Rainfall is another important factor to consider in climate change. 2019 saw Australia’s lowest recorded rainfall yet extreme rainfall events are likely to be more intense. Long-term trends show a great reduction in rainfall in southern Australia during April-October, while rainfall in the northern wet season has increased. Together with high temperatures, these dry conditions contribute to unprecedented fire danger across much of Australia, particularly in south eastern Australia. The fire danger index in December 2019 was the highest on record, partly due to global warming and partly due to natural yearly variation – either way, the results were catastrophic.
Trends in rainfall and temperature may appear small when compared to daily, monthly, or seasonal climate variability, however, the changes accumulated over decades have a large influence on ecosystems, agriculture and our community. CSIRO projects an increase in the frequency and or intensity of extreme weather events such as tropical cyclones, heavy rainfall, drought, and fire danger.
The increase in average global temperatures since pre-industrial levels correlates with an increase in atmospheric greenhouse gas concentrations. Carbon dioxide levels have been measured, dating over the past millennium, and while they remained relatively stable at about 280 ppm for centuries, they have sharply risen to over 400 ppm since the industrial revolution. Carbon exists in two forms: a lighter 12C isotope and a heavier 13C isotope. Plants preferentially take up the lighter 12C for photosynthesis and is it hence associated with plant matter. The relative abundance of the heavier form in the atmosphere has decreased, which is accounted for by a large release of 12C from the burning of fossil fuels (composed of plants that lived millions of years ago) and decaying trees caused by land clearing. This shift in carbon ratios, with an increase in atmospheric greenhouse gases coinciding with the emissions from the industrial revolution, provides powerful evidence that human actions are contributing directly to climate change.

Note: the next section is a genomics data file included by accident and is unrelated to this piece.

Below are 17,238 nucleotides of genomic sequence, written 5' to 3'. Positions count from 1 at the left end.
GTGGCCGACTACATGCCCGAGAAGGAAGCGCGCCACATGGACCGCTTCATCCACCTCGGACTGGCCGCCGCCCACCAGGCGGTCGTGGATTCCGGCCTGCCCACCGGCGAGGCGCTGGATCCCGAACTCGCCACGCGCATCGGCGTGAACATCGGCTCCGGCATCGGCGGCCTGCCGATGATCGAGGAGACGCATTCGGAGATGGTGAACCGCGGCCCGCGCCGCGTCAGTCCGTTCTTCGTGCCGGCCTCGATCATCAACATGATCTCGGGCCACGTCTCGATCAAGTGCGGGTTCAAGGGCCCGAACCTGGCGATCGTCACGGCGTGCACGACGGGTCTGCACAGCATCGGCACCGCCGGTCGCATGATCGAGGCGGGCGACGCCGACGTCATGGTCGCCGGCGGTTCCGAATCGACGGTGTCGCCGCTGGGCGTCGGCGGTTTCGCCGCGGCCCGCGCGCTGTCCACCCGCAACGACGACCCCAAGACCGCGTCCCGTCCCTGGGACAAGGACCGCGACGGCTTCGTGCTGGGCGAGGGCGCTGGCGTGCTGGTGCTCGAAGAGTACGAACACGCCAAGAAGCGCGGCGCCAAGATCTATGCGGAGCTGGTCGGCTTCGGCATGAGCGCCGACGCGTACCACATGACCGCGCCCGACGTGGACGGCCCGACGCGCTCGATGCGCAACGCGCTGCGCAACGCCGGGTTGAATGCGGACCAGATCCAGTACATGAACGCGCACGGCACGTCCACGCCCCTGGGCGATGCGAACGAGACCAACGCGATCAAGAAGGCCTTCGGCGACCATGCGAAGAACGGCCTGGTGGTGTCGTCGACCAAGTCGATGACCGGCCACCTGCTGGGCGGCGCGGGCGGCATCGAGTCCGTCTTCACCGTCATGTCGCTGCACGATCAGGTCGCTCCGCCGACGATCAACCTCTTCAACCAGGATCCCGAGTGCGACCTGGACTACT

CSIRO uses the Australian Community Climate and Earth System Simulator (ACCESS) to model future climate scenarios based on our possible carbon emissions. There are two paths that we can take: either emissions continue as they are and global warming continues, or we reduce them to stabilise the average global temperature. The very low emissions scenario gives a greater than 50% chance of limiting warming to less than 2°C. But if we do not make changes to reduce emissions, the global average temperature could climb by 5°C. Concerningly, even if temperatures do stabilise by 2050, sea levels will continue to rise for the next 300 years because it will take long time for Arctic and Antarctic ice to melt due to the current conditions. ACCESS presents us with two possible future worlds: one where carbon emissions are reduced, and another where carbon emissions continue to grow and the global mean temperature shoots 6.2°C above pre-industrial levels by the next century.